Annual bison hunt outside of Yellowstone deemed success
Federal, state and tribal representatives of the Interagency Bison Management Plan (IBMNP) are calling this winter’s bison hunt outside of Yellowstone National Park a success. The group met this month to evaluate the hunt, which occurred during “the hardest winter in over a decade,” according to Yellowstone National Park Superintendent Cam Sholly.
Bison are allowed to be hunted as they move out of Yellowstone National Park – either with a designated tag or by a tribal sustenance hunter. This year, the total number of bison killed in tribal and state hunts was 1,186 animals with a total of 1,223 bison “lost due to hunting or other reasons,” which was met with mixed results from the audience in attendance of the public meeting, according to the Daily Montanan.
The majority died just north of the park’s boundaries.
At the beginning of the season, there were an estimated 6,000 bison in the Yellowstone population, which is a 27% increase since 2020; a result of warmer winters with less snow. Based upon this estimated population, the National Park Service recommended “capping the removal this winter at 1,500 bison through hunting, quarantines and transfers to tribes,” according to the Daily Montanan. The prior winter recommended a cap of 800 “to stabilize the population and cease current exponential growth.”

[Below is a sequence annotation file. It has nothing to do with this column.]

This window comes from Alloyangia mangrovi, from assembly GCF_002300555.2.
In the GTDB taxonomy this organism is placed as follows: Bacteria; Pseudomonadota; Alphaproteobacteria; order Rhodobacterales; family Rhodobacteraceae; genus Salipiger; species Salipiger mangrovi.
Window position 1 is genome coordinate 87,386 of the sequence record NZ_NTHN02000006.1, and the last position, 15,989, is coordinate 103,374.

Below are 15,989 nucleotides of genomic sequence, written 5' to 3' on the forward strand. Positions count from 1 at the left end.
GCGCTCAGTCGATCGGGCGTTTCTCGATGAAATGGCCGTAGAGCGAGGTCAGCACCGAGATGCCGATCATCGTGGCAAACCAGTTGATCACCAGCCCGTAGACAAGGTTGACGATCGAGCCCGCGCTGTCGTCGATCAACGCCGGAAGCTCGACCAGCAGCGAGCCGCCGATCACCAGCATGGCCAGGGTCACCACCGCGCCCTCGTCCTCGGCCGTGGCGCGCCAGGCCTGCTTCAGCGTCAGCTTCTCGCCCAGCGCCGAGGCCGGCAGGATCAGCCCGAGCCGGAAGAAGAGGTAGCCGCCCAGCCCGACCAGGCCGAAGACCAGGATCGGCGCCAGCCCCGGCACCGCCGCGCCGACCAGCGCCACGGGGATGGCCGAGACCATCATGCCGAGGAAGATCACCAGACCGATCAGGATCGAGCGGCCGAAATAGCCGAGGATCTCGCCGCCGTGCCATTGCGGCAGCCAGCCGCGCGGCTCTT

Members of the IBMP, which include representatives from Yellowstone National Park, the InterTribal Buffalo Council, the Montana Department of Livestock, Montana Fish, Wildlife and Parks (FWP), CSKT, the Nez Perce Tribe, Custer Gallatin National Forest and the U.S. Department of Agriculture, were pleased with the harvest numbers overall despite some opposition for holding the hunt in the first place.
Montana hunters took 75 bison, the Nez Perce Tribe harvested 417 bison and the Crow Tribe harvested 36 bison.
“It went well considering there was such a large migration,” said FWP’s Adam Pankratz.